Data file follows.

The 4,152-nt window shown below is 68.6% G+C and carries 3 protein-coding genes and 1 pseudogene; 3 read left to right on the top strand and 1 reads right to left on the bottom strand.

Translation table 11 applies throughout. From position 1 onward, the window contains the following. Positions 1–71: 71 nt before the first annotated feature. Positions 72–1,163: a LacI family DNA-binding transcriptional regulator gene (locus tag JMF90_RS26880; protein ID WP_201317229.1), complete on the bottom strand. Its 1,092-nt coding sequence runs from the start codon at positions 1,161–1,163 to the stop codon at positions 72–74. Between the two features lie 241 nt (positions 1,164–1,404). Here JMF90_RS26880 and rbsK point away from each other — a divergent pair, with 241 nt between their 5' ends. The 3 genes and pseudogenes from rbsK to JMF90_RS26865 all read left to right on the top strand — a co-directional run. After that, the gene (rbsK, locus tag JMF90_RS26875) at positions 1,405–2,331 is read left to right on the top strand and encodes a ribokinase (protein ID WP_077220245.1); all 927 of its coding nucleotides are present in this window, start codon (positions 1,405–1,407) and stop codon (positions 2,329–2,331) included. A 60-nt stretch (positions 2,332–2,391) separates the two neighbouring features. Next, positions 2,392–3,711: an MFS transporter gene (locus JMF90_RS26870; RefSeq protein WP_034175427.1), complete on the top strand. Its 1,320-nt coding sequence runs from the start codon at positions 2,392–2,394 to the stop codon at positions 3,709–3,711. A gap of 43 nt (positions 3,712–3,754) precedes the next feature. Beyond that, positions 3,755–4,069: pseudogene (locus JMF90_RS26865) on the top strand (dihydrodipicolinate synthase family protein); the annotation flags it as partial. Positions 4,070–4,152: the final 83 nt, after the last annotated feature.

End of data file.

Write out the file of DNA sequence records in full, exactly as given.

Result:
The 4,152-nt window shown below is 68.6% G+C and carries 3 protein-coding genes and 1 pseudogene; 3 read left to right on the top strand and 1 reads right to left on the bottom strand.

Translation table 11 applies throughout. From position 1 onward, the window contains the following. Positions 1–71: 71 nt before the first annotated feature. Positions 72–1,163: a LacI family DNA-binding transcriptional regulator gene (locus tag JMF90_RS26880; protein ID WP_201317229.1), complete on the bottom strand. Its 1,092-nt coding sequence runs from the start codon at positions 1,161–1,163 to the stop codon at positions 72–74. Between the two features lie 241 nt (positions 1,164–1,404). Here JMF90_RS26880 and rbsK point away from each other — a divergent pair, with 241 nt between their 5' ends. The 3 genes and pseudogenes from rbsK to JMF90_RS26865 all read left to right on the top strand — a co-directional run. After that, the gene (rbsK, locus tag JMF90_RS26875) at positions 1,405–2,331 is read left to right on the top strand and encodes a ribokinase (protein ID WP_077220245.1); all 927 of its coding nucleotides are present in this window, start codon (positions 1,405–1,407) and stop codon (positions 2,329–2,331) included. A 60-nt stretch (positions 2,332–2,391) separates the two neighbouring features. Next, positions 2,392–3,711: an MFS transporter gene (locus JMF90_RS26870; RefSeq protein WP_034175427.1), complete on the top strand. Its 1,320-nt coding sequence runs from the start codon at positions 2,392–2,394 to the stop codon at positions 3,709–3,711. A gap of 43 nt (positions 3,712–3,754) precedes the next feature. Beyond that, positions 3,755–4,069: pseudogene (locus JMF90_RS26865) on the top strand (dihydrodipicolinate synthase family protein); the annotation flags it as partial. Positions 4,070–4,152: the final 83 nt, after the last annotated feature.